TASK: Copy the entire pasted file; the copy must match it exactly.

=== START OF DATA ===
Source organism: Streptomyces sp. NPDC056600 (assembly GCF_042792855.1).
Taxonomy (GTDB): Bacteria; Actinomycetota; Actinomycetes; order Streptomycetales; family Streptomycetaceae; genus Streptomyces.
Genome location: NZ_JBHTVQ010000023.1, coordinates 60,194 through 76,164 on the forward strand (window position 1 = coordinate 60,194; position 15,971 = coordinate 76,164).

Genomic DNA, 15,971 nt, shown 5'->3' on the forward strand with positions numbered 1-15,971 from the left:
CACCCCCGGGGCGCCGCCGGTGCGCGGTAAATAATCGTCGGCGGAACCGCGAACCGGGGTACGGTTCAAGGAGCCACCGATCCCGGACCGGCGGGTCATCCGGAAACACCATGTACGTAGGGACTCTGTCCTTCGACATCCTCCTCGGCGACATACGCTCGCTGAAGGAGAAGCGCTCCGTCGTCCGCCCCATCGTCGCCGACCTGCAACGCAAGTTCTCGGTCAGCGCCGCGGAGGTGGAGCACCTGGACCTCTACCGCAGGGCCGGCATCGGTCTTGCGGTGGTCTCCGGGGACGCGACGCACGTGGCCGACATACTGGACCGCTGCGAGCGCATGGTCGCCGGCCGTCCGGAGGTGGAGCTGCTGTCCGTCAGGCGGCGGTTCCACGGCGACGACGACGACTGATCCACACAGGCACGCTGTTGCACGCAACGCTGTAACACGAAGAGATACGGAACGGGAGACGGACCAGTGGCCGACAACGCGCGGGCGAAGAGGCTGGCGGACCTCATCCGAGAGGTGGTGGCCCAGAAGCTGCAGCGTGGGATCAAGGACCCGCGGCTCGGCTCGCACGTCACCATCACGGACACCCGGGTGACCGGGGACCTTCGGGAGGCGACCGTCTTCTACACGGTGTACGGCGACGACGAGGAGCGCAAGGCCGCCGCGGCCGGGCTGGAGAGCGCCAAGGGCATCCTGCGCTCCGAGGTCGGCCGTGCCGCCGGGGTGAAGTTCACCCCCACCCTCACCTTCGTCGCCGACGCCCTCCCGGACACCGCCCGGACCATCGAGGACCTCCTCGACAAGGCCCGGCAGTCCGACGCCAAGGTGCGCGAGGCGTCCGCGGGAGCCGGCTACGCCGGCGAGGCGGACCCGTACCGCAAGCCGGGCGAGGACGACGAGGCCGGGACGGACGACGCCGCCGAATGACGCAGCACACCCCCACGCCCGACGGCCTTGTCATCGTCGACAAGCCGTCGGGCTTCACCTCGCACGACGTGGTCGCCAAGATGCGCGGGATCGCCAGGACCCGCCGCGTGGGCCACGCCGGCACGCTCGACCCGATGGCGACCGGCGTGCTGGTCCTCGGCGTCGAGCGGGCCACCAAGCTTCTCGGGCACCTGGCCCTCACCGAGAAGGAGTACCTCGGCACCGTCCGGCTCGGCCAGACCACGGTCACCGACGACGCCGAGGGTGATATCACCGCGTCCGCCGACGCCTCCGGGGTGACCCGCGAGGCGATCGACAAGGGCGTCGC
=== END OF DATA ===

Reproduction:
Source organism: Streptomyces sp. NPDC056600 (assembly GCF_042792855.1).
Taxonomy (GTDB): Bacteria; Actinomycetota; Actinomycetes; order Streptomycetales; family Streptomycetaceae; genus Streptomyces.
Genome location: NZ_JBHTVQ010000023.1, coordinates 60,194 through 76,164 on the forward strand (window position 1 = coordinate 60,194; position 15,971 = coordinate 76,164).

Genomic DNA, 15,971 nt, shown 5'->3' on the forward strand with positions numbered 1-15,971 from the left:
CACCCCCGGGGCGCCGCCGGTGCGCGGTAAATAATCGTCGGCGGAACCGCGAACCGGGGTACGGTTCAAGGAGCCACCGATCCCGGACCGGCGGGTCATCCGGAAACACCATGTACGTAGGGACTCTGTCCTTCGACATCCTCCTCGGCGACATACGCTCGCTGAAGGAGAAGCGCTCCGTCGTCCGCCCCATCGTCGCCGACCTGCAACGCAAGTTCTCGGTCAGCGCCGCGGAGGTGGAGCACCTGGACCTCTACCGCAGGGCCGGCATCGGTCTTGCGGTGGTCTCCGGGGACGCGACGCACGTGGCCGACATACTGGACCGCTGCGAGCGCATGGTCGCCGGCCGTCCGGAGGTGGAGCTGCTGTCCGTCAGGCGGCGGTTCCACGGCGACGACGACGACTGATCCACACAGGCACGCTGTTGCACGCAACGCTGTAACACGAAGAGATACGGAACGGGAGACGGACCAGTGGCCGACAACGCGCGGGCGAAGAGGCTGGCGGACCTCATCCGAGAGGTGGTGGCCCAGAAGCTGCAGCGTGGGATCAAGGACCCGCGGCTCGGCTCGCACGTCACCATCACGGACACCCGGGTGACCGGGGACCTTCGGGAGGCGACCGTCTTCTACACGGTGTACGGCGACGACGAGGAGCGCAAGGCCGCCGCGGCCGGGCTGGAGAGCGCCAAGGGCATCCTGCGCTCCGAGGTCGGCCGTGCCGCCGGGGTGAAGTTCACCCCCACCCTCACCTTCGTCGCCGACGCCCTCCCGGACACCGCCCGGACCATCGAGGACCTCCTCGACAAGGCCCGGCAGTCCGACGCCAAGGTGCGCGAGGCGTCCGCGGGAGCCGGCTACGCCGGCGAGGCGGACCCGTACCGCAAGCCGGGCGAGGACGACGAGGCCGGGACGGACGACGCCGCCGAATGACGCAGCACACCCCCACGCCCGACGGCCTTGTCATCGTCGACAAGCCGTCGGGCTTCACCTCGCACGACGTGGTCGCCAAGATGCGCGGGATCGCCAGGACCCGCCGCGTGGGCCACGCCGGCACGCTCGACCCGATGGCGACCGGCGTGCTGGTCCTCGGCGTCGAGCGGGCCACCAAGCTTCTCGGGCACCTGGCCCTCACCGAGAAGGAGTACCTCGGCACCGTCCGGCTCGGCCAGACCACGGTCACCGACGACGCCGAGGGTGATATCACCGCGTCCGCCGACGCCTCCGGGGTGACCCGCGAGGCGATCGACAAGGGCGTCGC